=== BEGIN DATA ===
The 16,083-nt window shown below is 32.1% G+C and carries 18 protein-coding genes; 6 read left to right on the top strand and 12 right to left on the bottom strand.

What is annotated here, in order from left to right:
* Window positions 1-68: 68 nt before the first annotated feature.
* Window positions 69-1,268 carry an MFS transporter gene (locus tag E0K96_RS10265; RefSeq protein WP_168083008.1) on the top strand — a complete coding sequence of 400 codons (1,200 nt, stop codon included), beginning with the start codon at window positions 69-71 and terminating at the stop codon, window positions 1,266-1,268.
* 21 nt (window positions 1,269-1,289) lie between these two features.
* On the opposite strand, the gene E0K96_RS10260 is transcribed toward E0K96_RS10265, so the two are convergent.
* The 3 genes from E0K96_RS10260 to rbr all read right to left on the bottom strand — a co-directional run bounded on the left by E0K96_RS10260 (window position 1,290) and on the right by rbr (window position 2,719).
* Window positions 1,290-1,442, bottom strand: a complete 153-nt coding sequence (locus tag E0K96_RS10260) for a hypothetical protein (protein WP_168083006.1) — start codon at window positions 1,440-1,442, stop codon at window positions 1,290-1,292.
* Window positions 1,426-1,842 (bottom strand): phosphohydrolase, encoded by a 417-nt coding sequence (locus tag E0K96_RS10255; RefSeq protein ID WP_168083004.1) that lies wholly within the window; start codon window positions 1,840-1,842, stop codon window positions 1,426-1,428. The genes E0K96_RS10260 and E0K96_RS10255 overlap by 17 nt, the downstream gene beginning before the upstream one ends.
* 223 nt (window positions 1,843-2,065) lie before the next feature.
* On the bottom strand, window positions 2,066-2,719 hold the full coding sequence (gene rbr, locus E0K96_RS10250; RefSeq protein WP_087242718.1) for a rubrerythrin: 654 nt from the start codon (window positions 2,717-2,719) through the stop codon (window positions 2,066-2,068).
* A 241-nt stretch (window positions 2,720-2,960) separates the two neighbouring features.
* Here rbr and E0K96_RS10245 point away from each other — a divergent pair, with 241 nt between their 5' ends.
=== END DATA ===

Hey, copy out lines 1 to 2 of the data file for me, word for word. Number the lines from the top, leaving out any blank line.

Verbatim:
The 16,083-nt window shown below is 32.1% G+C and carries 18 protein-coding genes; 6 read left to right on the top strand and 12 right to left on the bottom strand.

What is annotated here, in order from left to right: